Texas Reopens Without Covid Liability Safe Harbor In Place
Texas Gov. Greg Abbott pushed state lawmakers in his State of the State Address in early February to "quickly get a bill to my desk that provides civil liability protections for individuals businesses and healthcare providers that operated safely during the pandemic."
The idea behind this so-called safe harbor legislation is to make sure businesses are not sued for alleged virus outbreaks or illnesses spread within their facilities.
But Texas has yet to pass any such legislation, and now Abbott has lifted mask requirements and allowed businesses to open to full capacity without those protections in place, opening them up to legal liability.
Now that the restrictions are lifted, getting liability protection coverage passed in Texas seems a difficult endeavor.
"Liability protection is now at odds with the political narrative behind removing the restrictions," Munsch Hardt attorney Michael Huddleston said in a statement. "If it is safe, then who needs liability protection, or so the argument goes."
Huddleston said insurance companies should be offering loss control assistance to restaurants, but insurers have some reservations about getting too involved.
"Many carriers are afraid to provide recommendations because it in effect admits that there is a loss of use of property resulting from the pandemic, which then affects Covid-19-related business interruption claims," Huddleston said.
Since the onset of the pandemic, insurance companies have been declining requests from closed businesses for their business interruption coverage to kick in on the grounds that these policies are not triggered without real property damage and/or are subject to pandemic-related exclusions in the insurance contracts.
At least one court has allowed a claim for business interruption coverage to make it past a motion for summary judgment, but overall, insurance coverage related to the pandemic has been a herculean task for end users and most business interruption insurance claims have been denied.
One of the greatest areas of risk yet to be resolved is employees working inside hospitality venues getting sick, particularly with trade and advocacy groups pushing back at the idea of exposing unvaccinated restaurant and hospitality workers to 100% capacity crowds with no mask mandates.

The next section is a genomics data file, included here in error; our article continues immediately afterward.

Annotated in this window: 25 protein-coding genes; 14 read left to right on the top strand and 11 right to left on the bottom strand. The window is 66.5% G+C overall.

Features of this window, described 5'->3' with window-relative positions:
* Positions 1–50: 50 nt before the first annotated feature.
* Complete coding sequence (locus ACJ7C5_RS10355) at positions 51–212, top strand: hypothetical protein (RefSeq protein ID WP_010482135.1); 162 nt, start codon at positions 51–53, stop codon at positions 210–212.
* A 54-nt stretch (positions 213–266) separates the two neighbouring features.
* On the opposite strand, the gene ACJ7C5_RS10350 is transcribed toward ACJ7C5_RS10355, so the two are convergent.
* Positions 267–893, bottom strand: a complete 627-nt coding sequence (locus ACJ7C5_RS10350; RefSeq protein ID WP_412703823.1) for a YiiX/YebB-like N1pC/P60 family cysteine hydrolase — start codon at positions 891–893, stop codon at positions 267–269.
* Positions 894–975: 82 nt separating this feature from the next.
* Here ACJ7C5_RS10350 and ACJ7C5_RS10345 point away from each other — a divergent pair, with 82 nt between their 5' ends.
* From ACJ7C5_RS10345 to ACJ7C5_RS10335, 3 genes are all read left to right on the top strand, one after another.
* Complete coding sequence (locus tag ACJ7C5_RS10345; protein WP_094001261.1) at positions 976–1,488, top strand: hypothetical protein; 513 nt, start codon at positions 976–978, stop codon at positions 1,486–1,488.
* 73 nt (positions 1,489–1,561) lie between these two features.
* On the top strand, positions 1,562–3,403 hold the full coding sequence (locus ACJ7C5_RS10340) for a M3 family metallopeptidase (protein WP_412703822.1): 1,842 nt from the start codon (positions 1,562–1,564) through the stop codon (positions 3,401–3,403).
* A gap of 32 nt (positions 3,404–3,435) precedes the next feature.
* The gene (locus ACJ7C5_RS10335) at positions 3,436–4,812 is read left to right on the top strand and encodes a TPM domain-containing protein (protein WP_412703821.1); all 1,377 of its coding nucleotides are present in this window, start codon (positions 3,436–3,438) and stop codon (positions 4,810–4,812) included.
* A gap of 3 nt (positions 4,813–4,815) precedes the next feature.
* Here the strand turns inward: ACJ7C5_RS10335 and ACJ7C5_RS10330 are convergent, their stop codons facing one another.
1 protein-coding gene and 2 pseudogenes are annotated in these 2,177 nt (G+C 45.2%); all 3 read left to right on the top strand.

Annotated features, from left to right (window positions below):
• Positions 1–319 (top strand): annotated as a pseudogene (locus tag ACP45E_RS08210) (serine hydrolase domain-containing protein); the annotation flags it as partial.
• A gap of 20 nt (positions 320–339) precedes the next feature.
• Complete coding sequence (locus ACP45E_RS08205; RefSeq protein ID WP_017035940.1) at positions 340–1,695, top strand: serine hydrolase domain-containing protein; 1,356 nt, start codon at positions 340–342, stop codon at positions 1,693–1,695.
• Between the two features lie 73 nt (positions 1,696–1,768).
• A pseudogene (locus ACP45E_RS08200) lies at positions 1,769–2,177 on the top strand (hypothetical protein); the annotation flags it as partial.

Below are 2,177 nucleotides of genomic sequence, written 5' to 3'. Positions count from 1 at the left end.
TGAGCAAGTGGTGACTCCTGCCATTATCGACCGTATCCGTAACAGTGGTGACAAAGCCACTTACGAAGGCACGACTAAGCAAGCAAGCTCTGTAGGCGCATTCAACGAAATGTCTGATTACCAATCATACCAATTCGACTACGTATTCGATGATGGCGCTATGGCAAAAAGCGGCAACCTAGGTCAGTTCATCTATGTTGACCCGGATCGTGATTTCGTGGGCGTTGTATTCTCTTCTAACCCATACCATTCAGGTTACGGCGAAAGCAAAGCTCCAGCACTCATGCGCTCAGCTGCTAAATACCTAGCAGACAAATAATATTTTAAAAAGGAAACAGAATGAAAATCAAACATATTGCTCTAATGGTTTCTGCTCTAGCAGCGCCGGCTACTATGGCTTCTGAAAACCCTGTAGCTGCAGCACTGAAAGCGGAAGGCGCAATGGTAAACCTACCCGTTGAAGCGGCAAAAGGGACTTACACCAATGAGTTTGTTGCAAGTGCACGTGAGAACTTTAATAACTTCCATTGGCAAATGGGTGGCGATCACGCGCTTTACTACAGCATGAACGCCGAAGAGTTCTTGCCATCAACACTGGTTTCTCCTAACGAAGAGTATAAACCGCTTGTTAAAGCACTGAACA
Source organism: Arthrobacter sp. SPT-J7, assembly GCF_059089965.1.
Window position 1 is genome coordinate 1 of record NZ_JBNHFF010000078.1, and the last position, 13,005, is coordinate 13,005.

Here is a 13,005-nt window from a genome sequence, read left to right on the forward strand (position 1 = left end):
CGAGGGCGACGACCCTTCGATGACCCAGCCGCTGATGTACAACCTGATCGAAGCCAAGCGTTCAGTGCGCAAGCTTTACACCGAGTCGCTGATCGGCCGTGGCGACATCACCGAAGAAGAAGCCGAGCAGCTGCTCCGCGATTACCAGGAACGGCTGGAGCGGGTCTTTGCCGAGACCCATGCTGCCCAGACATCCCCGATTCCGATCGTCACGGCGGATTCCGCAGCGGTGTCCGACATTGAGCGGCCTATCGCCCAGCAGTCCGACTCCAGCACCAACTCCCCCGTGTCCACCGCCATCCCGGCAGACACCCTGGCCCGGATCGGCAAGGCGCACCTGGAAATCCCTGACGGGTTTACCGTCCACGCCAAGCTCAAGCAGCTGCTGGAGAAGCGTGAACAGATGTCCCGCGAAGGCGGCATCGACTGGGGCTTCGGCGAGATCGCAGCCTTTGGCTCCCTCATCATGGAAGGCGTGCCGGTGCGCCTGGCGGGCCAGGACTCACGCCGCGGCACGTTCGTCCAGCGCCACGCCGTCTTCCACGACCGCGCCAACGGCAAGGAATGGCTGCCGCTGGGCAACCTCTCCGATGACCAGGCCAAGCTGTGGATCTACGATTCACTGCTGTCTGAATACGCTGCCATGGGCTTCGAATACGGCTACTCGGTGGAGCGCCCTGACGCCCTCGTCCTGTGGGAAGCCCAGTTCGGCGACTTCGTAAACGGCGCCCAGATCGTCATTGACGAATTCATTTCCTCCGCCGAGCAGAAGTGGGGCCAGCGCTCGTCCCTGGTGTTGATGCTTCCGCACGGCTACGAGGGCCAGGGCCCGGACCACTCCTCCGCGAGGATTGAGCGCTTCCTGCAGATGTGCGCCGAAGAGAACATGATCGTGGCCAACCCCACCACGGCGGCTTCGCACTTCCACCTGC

"The biggest danger or exposure is in the context of workers' compensation claims," Huddleston said. "This has already been playing out to some extent since reopening even partially started."
It isn't an easy case to make: To be covered by insurance, claimants must prove their illness was contracted at a certain location. But because employees spend so much of their time at work, it's easier to point to the business as at-fault if they get sick than it is for a customer who was likely in the facility for a relatively short period of time.
"This makes the difficult causal connection issues with the virus somewhat easier to make," Huddleston said. "Trying to show where the virus came from is still going to be tough."
With no liability exception in place, Huddleston said restaurants will be playing both offense and defense in making sure they prevent and fight off any coronavirus-related claims they are not covered for.
"Clearly, many disagree with the governor’s assessment that it is safe to go forward, especially with unresolved issues regarding variants and the efficacy of the vaccine for these variants," he said. "I believe that restaurants and their counsel are clearly going to be developing their own safety measures. Trying to follow CDC recommendations and using basic masking and distancing would appear to be a reasonable standard."
Many businesses interviewed by Bisnow indicated they are keeping their own mask and capacity limitations in place to protect against the virus's spread. Others expressed frustration that the state government left the responsibility of policing on-site safety to businesses.